Many people count on social security to be part of their retirement income, but often don’t know the details or how much to expect. Following are several frequently asked questions regarding this program:
What determines how much social security I’ll receive when I retire?
There are two main factors that determine the monthly benefit that you will receive: you’re earnings throughout your working career and the age you begin receiving your benefits. You are eligible to receive benefits at the age of 62, but they will be reduced according to your retirement age, which is based on your birth year, the earlier you begin to take retirement, the lower your benefit will be.
What is the best age to begin receiving social security benefits?
This is a decision that should be based on your personal situation. It should be weighed carefully whether it would be better to receive benefits early with a smaller monthly amount or wait for the larger monthly benefit payment at a later date. Some of the factors to consider in this decision are:
Other retirement income sources;
- Whether or not you plan to work part time or full time during your retirement.
- Your health;
- Your financial needs; and
- The amount of your benefits.
What is the difference between the monthly benefit at 62 and the monthly benefit at full retirement age?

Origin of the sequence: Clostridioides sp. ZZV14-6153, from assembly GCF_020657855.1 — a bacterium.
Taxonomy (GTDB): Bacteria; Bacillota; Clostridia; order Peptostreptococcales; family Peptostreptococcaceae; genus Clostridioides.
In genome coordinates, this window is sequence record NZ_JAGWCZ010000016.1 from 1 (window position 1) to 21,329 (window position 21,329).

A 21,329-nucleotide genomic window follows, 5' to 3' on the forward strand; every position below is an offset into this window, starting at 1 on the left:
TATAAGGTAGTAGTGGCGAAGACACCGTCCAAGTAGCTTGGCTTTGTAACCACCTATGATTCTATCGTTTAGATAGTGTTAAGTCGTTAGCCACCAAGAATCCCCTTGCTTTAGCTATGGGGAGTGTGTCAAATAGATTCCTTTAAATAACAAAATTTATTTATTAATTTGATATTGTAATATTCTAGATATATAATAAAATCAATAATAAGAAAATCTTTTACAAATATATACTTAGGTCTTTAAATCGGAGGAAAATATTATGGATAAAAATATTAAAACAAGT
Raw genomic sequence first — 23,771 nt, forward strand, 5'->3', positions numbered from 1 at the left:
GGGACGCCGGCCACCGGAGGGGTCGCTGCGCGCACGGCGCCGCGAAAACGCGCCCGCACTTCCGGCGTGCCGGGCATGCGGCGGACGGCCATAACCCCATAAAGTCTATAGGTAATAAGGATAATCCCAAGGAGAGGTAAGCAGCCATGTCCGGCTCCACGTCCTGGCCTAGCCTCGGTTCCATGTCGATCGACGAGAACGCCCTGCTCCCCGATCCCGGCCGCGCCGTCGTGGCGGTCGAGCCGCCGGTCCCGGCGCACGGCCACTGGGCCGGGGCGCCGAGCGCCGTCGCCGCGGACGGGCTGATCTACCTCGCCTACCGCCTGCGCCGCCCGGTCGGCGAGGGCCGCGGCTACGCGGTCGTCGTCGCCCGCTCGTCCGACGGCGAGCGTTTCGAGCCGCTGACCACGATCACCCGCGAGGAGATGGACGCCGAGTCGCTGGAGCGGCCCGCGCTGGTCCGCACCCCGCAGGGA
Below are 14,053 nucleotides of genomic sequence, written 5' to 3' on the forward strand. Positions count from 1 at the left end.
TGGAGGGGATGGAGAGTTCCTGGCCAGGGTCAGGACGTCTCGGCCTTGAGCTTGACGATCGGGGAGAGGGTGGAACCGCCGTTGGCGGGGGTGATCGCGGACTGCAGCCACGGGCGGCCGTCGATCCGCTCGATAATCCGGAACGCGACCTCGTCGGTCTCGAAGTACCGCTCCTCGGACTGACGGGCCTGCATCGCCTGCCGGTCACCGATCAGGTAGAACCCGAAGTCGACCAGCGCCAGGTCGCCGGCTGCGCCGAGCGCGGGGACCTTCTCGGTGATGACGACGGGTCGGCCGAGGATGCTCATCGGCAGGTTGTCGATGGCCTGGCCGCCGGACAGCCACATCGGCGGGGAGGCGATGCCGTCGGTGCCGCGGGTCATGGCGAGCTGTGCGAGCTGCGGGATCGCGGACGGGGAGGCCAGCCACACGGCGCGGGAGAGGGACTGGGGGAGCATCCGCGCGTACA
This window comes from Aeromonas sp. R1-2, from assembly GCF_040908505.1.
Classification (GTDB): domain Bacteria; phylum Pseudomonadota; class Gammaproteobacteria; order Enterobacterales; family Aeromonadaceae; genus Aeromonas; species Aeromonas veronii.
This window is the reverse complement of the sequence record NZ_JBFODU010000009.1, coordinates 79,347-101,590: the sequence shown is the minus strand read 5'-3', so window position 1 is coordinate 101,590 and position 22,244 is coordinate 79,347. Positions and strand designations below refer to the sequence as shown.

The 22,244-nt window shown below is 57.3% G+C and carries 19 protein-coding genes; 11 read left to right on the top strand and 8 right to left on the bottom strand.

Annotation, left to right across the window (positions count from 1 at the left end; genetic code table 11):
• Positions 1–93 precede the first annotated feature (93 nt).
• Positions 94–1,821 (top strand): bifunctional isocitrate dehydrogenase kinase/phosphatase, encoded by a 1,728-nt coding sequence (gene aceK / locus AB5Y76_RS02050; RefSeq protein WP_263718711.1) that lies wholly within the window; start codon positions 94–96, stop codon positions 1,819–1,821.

The earliest you may begin collecting benefits is age 62. If your estimated full benefit amount is $1,000, you would receive approximately $750 at age 62, $1,000 at your full retirement age (which differs based on the year of your birth) and approximately $1,300 at age 70. These benefit amounts would not normally change throughout your retirement years, unless you are working during retirement. In that case, after you reach full retirement age, social security reevaluates your benefit amount to give you credit for any months in which you did not receive your full benefit because of your earnings.
How can I find out how much my monthly benefits would be from social security when I retire?
The Social Security Administration mails this information annually. In your Social Security statement is the estimated monthly benefit amounts you and your family may qualify for now and in the future. This information is based on your earnings and years worked, and changes during your lifetime.